By Kelly Oliveira
Brazil’s external accounts saw a positive balance for the second consecutive month, the Central Bank reported. In April, the surplus in current transactions—the purchase and sale of goods and services as well as income transfers between Brazil and other countries—added up to $3.84 billion, the highest value in this monthly time series, initiated in 1995.
In April 2020, the country ran a $1.91 billion deficit. “In the comparison with the $1.9 billion deficit in April 2019, the major drivers were the $2.3 billion lows in the deficit for primary income (profits and dividends, payment of interest, and salaries) and the $2.1 billion in services, in addition to the $1.3 billion increase in the surplus of the balance of trade,” the Central Bank reported, comparing results from April this year with the same month in 2019.
The deficit in current transactions for the first four-month period of 2020 amounted to $11.877 billion, down 19.9 percent from the $16.953 billion registered for January–April 2019. The deifict in current transactions for the 12-month ending in April 2020 totaled $44.4 billion, 2.61 percent of the country’s GDP.
Balance of trade
The export of goods reached $18.359 billion in April and imports $11.923 billion, resulting in a commercial surplus of $6.437, against the $5.125 billion in the same month last year. From January to April, the commercial surplus totaled $9.626 billion, compared to the $12.681 billion for the same period in 2019.
The deficit in the account for services (international travel, transport, equipment lease, among others) amounted to $1.208 billion in April, compared to the $3.296 billion in the same period in 2019. In the four months of the year, the negative balance reached $8.063 billion, lower than the $10.839 billion reported for January–April 2019.
The biggest contribution to this contraction in services stems from a 91.2 percent decline for net expenditures (revenues deducted) under travel, which totaled $90 million in April 2020, against the $1.021 billion in April 2019. The restrictions on circulation due to the COVID-19 pandemic took its toll on the final result.
In April, revenues from foreigners traveling in Brazil added up to $113 million, down 76 percent from the same period in 2019, whereas the amount spent by Brazilians overseas stood at $612 million, down 86.4 percent in the same comparison.
Year to month, the negative balance in the travel account (revenues and expenditures) totals $1.576 billion, against the $3.528 billion in the first four months of 2019.
According to the Central Bank’s head for statistics, Fernando Rocha, the reduction in the number of flights and the increase in the dollar exchange rate were the factors behind the impact on the travel account. “Of course most people that were going on trips as tourists or on business are no longer doing that because of the pandemic,” he said, adding that those who still traveled had to cope with an expensive dollar.
In May, up to last Thursday (21), the travel account generated revenues adding up to $98 million and expenditures of $177 million—a deficit of $79 million.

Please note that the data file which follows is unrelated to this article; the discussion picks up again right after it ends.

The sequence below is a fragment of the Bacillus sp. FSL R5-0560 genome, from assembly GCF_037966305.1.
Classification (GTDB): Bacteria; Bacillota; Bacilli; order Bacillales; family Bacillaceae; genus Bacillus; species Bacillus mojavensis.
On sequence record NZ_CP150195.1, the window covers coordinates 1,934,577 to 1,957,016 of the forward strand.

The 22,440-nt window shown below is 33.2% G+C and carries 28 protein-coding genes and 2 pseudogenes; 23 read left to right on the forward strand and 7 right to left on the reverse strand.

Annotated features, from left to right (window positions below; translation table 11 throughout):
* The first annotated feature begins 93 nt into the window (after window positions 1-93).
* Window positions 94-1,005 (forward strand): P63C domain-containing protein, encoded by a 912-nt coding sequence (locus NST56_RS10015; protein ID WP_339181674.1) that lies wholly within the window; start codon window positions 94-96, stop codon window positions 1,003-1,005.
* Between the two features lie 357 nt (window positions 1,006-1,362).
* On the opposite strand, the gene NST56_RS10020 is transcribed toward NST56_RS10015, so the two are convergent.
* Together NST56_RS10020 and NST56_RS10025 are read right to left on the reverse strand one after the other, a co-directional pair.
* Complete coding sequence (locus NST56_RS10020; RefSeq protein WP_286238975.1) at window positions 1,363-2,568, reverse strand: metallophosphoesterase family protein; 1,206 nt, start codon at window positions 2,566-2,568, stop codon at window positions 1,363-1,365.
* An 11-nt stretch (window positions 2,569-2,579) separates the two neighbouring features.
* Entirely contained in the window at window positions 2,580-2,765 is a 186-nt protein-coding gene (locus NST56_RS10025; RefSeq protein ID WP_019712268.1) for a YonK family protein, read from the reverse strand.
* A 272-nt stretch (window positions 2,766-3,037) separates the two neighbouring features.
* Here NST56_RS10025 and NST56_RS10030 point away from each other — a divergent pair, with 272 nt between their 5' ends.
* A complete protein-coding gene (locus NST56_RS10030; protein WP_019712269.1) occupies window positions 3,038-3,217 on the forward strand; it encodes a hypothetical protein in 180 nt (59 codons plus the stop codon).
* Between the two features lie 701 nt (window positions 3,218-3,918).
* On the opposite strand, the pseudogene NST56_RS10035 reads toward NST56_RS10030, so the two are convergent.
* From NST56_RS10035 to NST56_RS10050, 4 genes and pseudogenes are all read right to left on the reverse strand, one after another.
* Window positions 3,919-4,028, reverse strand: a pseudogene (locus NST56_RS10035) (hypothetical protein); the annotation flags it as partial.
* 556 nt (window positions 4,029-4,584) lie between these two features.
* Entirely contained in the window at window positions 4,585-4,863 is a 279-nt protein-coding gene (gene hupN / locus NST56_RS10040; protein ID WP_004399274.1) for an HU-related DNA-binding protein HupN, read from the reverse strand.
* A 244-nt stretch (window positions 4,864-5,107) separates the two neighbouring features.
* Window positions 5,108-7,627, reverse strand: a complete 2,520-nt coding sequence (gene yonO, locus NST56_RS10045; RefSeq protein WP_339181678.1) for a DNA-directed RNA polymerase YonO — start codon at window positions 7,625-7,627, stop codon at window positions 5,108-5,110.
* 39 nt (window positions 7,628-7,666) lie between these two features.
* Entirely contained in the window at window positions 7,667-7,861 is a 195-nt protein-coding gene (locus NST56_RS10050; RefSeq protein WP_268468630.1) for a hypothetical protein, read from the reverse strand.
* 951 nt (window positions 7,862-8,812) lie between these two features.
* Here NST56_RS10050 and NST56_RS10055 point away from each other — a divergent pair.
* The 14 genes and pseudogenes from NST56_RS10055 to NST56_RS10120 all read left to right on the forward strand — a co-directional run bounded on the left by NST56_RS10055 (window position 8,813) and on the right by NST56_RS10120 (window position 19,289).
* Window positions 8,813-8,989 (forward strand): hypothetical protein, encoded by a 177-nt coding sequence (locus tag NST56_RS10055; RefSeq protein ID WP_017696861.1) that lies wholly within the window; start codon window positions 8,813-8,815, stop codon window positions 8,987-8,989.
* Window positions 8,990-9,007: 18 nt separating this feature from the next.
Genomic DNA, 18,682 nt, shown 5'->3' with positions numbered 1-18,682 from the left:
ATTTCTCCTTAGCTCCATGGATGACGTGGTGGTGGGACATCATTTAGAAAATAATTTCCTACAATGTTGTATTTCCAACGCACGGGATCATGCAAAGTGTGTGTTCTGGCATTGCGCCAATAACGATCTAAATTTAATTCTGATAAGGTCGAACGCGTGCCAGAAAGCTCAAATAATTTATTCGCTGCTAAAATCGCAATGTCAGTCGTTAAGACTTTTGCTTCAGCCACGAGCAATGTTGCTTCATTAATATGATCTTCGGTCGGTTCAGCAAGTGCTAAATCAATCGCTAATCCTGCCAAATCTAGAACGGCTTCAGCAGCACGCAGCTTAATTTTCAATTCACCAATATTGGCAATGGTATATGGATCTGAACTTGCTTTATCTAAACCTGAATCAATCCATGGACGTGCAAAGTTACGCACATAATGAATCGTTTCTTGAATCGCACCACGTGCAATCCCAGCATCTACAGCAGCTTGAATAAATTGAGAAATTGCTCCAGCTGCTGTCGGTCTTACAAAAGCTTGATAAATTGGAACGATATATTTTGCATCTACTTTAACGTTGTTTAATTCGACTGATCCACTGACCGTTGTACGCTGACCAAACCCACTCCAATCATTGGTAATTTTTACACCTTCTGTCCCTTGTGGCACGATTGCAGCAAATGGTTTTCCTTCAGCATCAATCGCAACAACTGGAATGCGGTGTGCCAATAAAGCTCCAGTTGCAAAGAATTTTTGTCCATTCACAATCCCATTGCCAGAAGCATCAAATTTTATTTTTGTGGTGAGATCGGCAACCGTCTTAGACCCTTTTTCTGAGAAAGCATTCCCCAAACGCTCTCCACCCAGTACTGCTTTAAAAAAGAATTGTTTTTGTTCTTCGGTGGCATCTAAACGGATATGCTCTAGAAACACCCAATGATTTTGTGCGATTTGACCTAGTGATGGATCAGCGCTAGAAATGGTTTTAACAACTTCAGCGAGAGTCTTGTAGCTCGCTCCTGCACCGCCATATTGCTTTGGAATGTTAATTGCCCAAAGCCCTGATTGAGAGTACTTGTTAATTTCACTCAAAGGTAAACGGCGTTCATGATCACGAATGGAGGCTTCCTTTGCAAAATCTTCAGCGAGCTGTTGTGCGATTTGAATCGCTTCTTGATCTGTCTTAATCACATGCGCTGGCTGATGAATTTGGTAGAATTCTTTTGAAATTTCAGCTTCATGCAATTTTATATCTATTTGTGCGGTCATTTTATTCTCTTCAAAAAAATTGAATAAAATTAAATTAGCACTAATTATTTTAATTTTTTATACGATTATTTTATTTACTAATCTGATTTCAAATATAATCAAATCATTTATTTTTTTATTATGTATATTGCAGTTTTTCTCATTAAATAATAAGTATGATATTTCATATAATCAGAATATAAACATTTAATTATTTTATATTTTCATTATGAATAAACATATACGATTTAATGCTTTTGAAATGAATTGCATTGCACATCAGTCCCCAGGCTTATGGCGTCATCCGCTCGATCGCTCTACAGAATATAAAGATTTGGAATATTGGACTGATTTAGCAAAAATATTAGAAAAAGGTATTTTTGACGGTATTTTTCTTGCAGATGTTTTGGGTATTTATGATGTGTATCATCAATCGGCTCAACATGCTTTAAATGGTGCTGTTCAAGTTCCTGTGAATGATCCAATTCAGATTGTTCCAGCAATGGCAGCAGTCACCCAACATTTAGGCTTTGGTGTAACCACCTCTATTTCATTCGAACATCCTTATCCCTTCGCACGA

In April 2020, the deficit for primary revenues reached $1.557 billion, against the $3.864 billion in the same period in 2019. In the first four months, the negative balance stood at $13.871 billion, compared to the $19.110 billion in the same period last year.
The account for secondary revenues (generated in one economy and distributed inn another, like the donation and transfer of dollars, with no services or goods given in exchange) saw a positive $168 million, against the $125 million in April 2019. In the first four months it reached $432 million, compared to the $315 million in the same period in 2019.
The net amount of direct investment coming into the country added up to $234 million in April, compared to the $5.107 billion seen in April 2019. The result for April was the lowest since July 2016, when $103 million left the country. Considering months of April only, this is the lowest amount of direct foreign investment since 1995, when it was reported at $168 million.
The Central Bank’s perception, Rocha said, is that direct investments in April have been postponed, not canceled. He added that companies may be choosing to keep resources available (liquidity) in the moment of crisis caused by the pandemic until uncertainties start dying out. “It seems like the postponement of operations in the month in which a lot of uncertainties have arisen on what’s happening in the Brazilian and the global economies,” he stated.
In the first four months, direct investment in the country reached $18.043 billion, compared to the $23.395 billion from January to April 2019. In the 12-month period ending in March 2020, this amount added up to $73.2 billion—4.31 percent of the GDP—compared to the $78.1 billion (4.48 percent of the GDP) in the previous month.
The data from the Central Bank also show a net outflow (inflow deducted) of investment in portfolio in the domestic market of $7.313 billion, against the $547 million of net outflow in the same period in 2019. Regarding shares and investment funds, the outflow stood at $2.443 billion. The net outflow of securities was larger, $4.870 billion.
In the first four months this year, net outflows totaled $31.448 billion for this kind of investment, against the net inflow of $9.962 billion observed in the same period in 2019.
The Central Bank expects external accounts to continue to show a positive balance in May. For this month, the estimate for the result in current transactions is a $3.1 billion surplus, whereas its counterpart for direct investment in the country is $1.5 billion. This month, up to 21st, direct investment in the country reached $1.266 billion.